In 2001, when the Bush administration launched a war on Afghanistan as a response to the attacks of September 11, the Barnard/Columbia ISO was part of the opposition. Members helped organize a peace vigil in the days after the attacks, and then helped found a new campus antiwar organization, People for Peace. This group unfortunately split after organizing several successful speak-outs and teach-ins, but the movement was revived on a much larger scale in 2003 by the planned invasion of Iraq. Almost a thousand people rallied on the quad in an attempt to stop the war before it started; ISO members helped organize the demonstration and spoke at it. The movement on campus again faced trouble, when the worldwide protests failed to stop the war, demoralizing many. Nevertheless, in 2004 and 2005, a coalition of antiwar and LGBTQ rights activists, including the ISO, successfully fought off an attempt to return ROTC to campus – leading one embittered ROTC advocate to falsely charge members of the ISO with 'verbally attacking' him. As the death toll from the war in Iraq grew to ever more massive proportions, the number of students ready to take action to call for immediate U.S. withdrawal continued to increase. More than a hundred students took buses to each of the national antiwar demonstrations in Washington DC on September 24, 2005 and January 27, 2007. The Columbia Coalition Against the War, of which the ISO is a member group, organized a 300-plus person strike and rally, the largest at Columbia in four years, on February 15, 2007.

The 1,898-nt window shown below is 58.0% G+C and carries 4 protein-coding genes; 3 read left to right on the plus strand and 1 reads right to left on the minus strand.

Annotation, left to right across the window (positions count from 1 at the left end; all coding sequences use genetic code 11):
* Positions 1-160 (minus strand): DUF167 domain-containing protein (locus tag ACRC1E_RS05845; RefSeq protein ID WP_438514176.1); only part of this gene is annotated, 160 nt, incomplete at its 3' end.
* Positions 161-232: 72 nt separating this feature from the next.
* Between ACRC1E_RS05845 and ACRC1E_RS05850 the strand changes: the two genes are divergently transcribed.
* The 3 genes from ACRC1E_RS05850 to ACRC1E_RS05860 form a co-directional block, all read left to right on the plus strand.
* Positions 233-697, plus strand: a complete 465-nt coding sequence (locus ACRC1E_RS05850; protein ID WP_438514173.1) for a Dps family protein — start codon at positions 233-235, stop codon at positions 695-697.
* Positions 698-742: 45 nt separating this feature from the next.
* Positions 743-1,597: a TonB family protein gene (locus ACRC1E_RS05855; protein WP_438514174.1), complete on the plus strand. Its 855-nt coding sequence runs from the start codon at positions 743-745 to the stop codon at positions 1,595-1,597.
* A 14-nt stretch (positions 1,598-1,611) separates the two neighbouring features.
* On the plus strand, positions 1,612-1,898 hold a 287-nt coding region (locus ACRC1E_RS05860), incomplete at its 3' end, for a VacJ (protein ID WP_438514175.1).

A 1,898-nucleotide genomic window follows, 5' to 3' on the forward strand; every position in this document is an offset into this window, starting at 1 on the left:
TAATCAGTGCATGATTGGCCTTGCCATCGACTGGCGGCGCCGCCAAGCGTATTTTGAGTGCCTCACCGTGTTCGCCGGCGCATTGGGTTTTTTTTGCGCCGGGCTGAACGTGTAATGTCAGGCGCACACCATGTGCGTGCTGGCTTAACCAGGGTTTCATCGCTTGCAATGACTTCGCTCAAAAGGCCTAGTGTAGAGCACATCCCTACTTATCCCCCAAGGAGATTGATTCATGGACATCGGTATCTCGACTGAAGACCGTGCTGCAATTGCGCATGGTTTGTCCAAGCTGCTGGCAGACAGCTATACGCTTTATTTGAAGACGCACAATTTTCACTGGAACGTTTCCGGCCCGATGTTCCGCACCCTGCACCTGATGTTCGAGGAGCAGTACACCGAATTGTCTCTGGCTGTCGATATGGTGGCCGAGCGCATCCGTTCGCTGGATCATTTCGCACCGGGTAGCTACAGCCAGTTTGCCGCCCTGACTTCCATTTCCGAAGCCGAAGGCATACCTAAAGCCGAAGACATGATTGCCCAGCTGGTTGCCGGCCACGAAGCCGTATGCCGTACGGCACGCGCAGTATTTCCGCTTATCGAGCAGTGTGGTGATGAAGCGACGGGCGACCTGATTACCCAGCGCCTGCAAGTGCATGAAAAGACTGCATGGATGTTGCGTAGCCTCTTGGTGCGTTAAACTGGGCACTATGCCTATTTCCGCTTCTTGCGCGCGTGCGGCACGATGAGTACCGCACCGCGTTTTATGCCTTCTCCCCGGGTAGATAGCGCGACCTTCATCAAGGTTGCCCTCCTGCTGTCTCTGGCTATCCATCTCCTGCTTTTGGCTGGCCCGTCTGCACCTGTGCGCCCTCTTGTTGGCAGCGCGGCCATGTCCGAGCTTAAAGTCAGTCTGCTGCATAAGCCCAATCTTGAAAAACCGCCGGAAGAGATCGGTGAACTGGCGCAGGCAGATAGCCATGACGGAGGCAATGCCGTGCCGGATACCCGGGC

In the spring of 2006, the Barnard/Columbia ISO helped bring students to immigrant rights demonstrations, both the protests of thousands in April and the march of hundreds of thousands on May Day. In the fall, when the founder of the racist vigilante group the Minuteman Project, Jim Gilchrist, came to Columbia to speak, ISO members took the stage and unfurled a banner reading “No Human Being Is Illegal” in three languages in protest. Many audience members joined in the demonstration, and the Minutemen responded with violence, leading to the premature end of the event. 3 ISO members were among those charged with violations of the University rules in the aftermath, and were given 'disciplinary warnings', the lightest possible punishment.
|Last updated 03.19.2007|